Molecular Vision 2000; 6:132-143 <>
Received 20 March 2000 | Accepted 11 July 2000 | Published 28 July 2000

Effect of latrunculin-A on morphology and actin-associated adhesions of cultured human trabecular meshwork cells

Suping Cai,1 Xuyang Liu,1 Adrian Glasser,1 Tova Volberg,2 Mark Filla,1 Benjamin Geiger,2 Jon R. Polansky,3 Paul L. Kaufman1

Departments of 1Ophthalmology & Visual Sciences, University of Wisconsin, Madison, WI; 2Molecular Cell Biology, Weizmann Institute of Science, Rehovot, Israel; 3Ophthalmology, University of California, San Francisco, CA

Correspondence to: Paul L. Kaufman, Department of Ophthalmology and Visual Sciences, F4/328 CSC, 600 Highland Ave., Madison, WI 53792-3220; Phone: (608) 263-6074; FAX: (608) 263-1466; email:


Purpose: Determine the effects of the actin cytoskeleton disrupting compound latrunculin-A (LAT-A) on morphology, cytoskeleton, and cellular adhesions of cultured human trabecular meshwork (HTM) cells.

Methods: HTM cells were cultured to high confluence with endothelial-like morphology and treated with LAT-A at different doses and duration. Topography of living cells was evaluated by videomicroscopy. Distribution and organization of the actin-based cytoskeleton, vinculin- and paxillin-containing focal contacts, and b-catenin-rich intercellular adhesions were determined by immunofluorescence and digital microscopy.

Results: LAT-A induced pronounced but highly reversible rounding of HTM cells, intercellular separation, and disruption of actin filaments. b-catenin-rich intercellular adheren junctions were particularly sensitive to LAT-A. Vinculin- and paxillin-containing focal contacts were only partially affected and appeared to be more resistant to the drug than the intercellular interactions.

Conclusions: The increase in outflow facility in the living primate eye induced by LAT-A may be due to the disorganization and disruption of the actin cytoskeleton and its associated cellular adhesions in the trabecular meshwork.


Pharmacologically induced deterioration of the cytoplasmic microfilament system leads to alterations in the submembrane junctional plaque and consequent weakening of cell-cell and cell-extracellular matrix (ECM) adhesions in several cell types, including human trabecular meshwork (HTM) cells [1-3]. Cytochalasins B and D, EDTA and EGTA, epinephrine, and H-7 are believed to exert their outflow facility increasing effects by these mechanisms [3-7]. LAT-A, a macrolide derived from the marine sponge Latrunculia magnifica, is a specific actin disrupting agent that disassembles actin filaments by sequestering monomeric actin [8,9]. Topical or intracameral administration of LAT-A reversibly and dose- and time-dependently increases outflow facility and lowers intraocular pressure in monkeys [10,11]. In cultured bovine aortic endothelial cells (BAEC), LAT-A induces reversible disruption of actin microfilaments, cell separation and cell loss [10]. However, the effects of LAT-A on the trabecular meshwork and Schlemm's canal (SC), its ocular target tissues for increasing outflow facility, have not been defined. To understand the cellular/molecular basis by which LAT-A affects outflow facility in vivo, we determined the effect of LAT-A on the morphology, cytoskeleton, and cellular adhesions of HTM cells in culture.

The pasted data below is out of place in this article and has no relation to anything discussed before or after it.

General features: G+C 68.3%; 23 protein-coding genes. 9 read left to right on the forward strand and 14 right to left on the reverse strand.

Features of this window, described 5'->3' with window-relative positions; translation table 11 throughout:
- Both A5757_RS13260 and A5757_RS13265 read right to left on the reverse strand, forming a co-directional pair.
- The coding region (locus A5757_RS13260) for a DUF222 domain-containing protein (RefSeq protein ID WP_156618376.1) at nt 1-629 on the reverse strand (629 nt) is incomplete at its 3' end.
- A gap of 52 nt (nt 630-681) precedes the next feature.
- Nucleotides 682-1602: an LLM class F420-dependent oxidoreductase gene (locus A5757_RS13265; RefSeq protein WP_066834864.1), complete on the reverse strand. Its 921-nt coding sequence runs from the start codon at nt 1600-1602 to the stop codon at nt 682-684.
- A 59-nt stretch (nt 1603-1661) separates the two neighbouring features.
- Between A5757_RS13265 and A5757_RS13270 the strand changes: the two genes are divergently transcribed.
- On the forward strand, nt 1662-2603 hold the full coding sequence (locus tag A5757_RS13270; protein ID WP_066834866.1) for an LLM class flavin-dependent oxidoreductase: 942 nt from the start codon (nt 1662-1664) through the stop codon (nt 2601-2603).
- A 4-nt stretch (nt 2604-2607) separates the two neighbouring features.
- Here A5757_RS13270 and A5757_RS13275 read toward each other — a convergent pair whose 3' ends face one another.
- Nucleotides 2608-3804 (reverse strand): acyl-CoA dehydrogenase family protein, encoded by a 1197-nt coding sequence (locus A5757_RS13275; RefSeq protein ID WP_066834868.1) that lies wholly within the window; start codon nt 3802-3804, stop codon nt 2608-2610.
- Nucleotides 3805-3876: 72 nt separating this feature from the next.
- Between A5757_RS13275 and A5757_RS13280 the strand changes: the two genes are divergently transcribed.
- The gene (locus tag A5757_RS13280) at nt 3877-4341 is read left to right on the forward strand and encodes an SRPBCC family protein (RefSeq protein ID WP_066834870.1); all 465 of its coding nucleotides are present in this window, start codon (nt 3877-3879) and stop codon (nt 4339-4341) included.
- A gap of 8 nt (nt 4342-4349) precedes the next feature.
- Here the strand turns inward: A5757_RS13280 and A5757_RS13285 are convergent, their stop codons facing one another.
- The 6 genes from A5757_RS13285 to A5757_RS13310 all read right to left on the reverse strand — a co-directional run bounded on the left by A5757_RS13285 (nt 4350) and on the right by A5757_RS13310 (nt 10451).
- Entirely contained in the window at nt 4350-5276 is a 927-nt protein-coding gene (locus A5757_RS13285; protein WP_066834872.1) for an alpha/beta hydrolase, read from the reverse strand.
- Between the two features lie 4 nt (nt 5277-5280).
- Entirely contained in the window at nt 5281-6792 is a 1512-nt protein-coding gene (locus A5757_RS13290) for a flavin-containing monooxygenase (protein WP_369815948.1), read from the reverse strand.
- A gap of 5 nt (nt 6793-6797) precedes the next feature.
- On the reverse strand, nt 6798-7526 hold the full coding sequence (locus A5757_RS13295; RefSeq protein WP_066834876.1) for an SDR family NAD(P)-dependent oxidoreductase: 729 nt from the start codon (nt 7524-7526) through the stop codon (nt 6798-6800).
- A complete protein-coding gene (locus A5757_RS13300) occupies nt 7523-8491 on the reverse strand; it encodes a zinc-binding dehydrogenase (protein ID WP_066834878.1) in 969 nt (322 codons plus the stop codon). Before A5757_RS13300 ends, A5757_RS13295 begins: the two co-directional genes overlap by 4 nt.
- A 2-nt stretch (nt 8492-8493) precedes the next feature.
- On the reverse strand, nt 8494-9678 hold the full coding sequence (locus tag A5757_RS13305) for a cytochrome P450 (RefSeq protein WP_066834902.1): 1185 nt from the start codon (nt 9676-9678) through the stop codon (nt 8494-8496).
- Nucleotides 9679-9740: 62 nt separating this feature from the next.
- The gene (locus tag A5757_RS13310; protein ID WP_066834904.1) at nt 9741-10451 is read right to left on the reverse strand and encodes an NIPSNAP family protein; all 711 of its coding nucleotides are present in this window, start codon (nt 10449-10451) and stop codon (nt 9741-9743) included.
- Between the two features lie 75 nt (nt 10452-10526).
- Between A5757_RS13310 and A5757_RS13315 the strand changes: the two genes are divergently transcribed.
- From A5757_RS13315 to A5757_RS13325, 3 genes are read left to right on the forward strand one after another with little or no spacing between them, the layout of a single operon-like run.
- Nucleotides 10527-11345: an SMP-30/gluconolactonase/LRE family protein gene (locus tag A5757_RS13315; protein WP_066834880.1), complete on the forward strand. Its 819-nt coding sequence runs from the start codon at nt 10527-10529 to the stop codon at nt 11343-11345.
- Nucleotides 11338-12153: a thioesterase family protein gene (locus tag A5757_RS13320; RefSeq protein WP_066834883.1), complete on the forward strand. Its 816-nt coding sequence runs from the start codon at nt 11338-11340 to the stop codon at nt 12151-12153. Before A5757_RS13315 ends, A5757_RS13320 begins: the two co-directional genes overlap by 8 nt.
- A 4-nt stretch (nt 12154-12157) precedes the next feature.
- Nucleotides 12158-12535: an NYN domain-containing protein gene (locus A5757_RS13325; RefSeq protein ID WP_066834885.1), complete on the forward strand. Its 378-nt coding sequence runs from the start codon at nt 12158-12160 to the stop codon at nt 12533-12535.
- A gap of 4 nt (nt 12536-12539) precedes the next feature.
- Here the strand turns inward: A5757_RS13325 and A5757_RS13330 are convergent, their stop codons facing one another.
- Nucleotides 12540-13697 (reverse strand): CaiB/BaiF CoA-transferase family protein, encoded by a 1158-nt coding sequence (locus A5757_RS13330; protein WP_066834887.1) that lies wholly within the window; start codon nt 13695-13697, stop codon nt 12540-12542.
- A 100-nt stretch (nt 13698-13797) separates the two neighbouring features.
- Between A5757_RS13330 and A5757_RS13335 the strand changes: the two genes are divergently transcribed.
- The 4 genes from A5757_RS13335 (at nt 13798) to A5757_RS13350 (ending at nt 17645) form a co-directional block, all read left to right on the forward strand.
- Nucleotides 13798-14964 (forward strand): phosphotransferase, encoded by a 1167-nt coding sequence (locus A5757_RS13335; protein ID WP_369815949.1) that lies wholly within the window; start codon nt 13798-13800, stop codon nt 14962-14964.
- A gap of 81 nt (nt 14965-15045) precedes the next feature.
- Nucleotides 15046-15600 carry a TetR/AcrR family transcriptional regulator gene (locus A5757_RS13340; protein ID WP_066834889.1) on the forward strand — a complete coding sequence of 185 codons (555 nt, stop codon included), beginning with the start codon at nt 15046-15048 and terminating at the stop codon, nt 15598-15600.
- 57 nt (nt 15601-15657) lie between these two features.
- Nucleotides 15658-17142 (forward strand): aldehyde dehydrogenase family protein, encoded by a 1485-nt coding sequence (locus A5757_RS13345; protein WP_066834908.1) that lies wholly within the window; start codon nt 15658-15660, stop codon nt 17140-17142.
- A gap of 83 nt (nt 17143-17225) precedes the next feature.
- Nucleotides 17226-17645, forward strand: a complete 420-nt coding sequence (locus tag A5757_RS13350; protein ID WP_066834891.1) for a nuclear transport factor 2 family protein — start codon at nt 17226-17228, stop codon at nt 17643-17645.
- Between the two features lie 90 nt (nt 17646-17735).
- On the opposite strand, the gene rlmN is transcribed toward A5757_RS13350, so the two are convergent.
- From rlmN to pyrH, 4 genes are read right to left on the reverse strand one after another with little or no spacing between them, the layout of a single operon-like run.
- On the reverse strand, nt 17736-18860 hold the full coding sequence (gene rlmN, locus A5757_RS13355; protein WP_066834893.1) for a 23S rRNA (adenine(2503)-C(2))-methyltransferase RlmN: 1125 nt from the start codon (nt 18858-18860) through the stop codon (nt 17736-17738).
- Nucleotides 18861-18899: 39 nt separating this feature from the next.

HTM cell culture and LAT-A treatment

HTM cells established at University of California, San Francisco, were shipped to Madison, WI on dry ice and stored in liquid nitrogen prior to plating. Cells were grown on glass cover slips pre-coated with poly-L-lysine (Sigma Chemical Co., St. Louis, MO), and maintained in Dulbecco's modified Eagle medium (DMEM) supplemented with 10% fetal bovine serum, 25 mg/ml gentamycin and 2.5 mg/ml amphotericin B, at 37°C, 8% CO2. Cells of third through fifth passage were used 1 week after reaching confluence, at which time they exhibited a stable endothelial-like morphology.


For videographic analysis of cultured HTM cells, a high performance monochrome CCD camera (COHU Inc., San Diego, CA) was attached to the phototube of a microscope (objective: 200x; phase contrast; numerical aperture: 0.3 mm, and tube length: 160 mm, Leica, Welzler, Germany) and the output was fed to a video recorder and TV screen. Cells were recorded in time-lapse (1-2 min intervals) before and during exposure to LAT-A and after LAT-A withdrawal using phase contrast optics. For each dose, the identical field of cells was located and recorded at each time interval. Images were subsequently captured off the videotape and subjected to morphometric evaluation.

Immunofluorescence microscopy

Immunofluorescence labeling was performed as previously described in detail [1,4,10]. Briefly, cells were washed with 50 mM MES (2-(N-morpholine) ethanesulfonic acid) buffer, permeabilized and fixed with 0.5% Triton X-100 and 3% paraformaldehyde in buffer. FITC-conjugated phalloidin (Sigma) was used for fluorescent labeling of actin. The primary antibodies used in this study were: monoclonal anti-human vinculin (clone hVin-1; Sigma), anti-b-catenin (clone 15B8; Sigma) and anti-paxillin (clone 349, Transduction Laboratories, Lexington, KY), and rabbit anti-phosphotyrosine (Transduction Laboratories). Secondary antibodies (all from Jackson ImmunoResearch Laboratories, West Grove, PA, unless otherwise indicated) were rhodamine (TRITC)-conjugated goat anti-mouse IgG H+L, CY3-conjugated goat anti-mouse IgG H+L, and Alexa 488 conjugated goat anti-rabbit IgG H+L (Molecular Probes, Inc., Eugene, Oregon).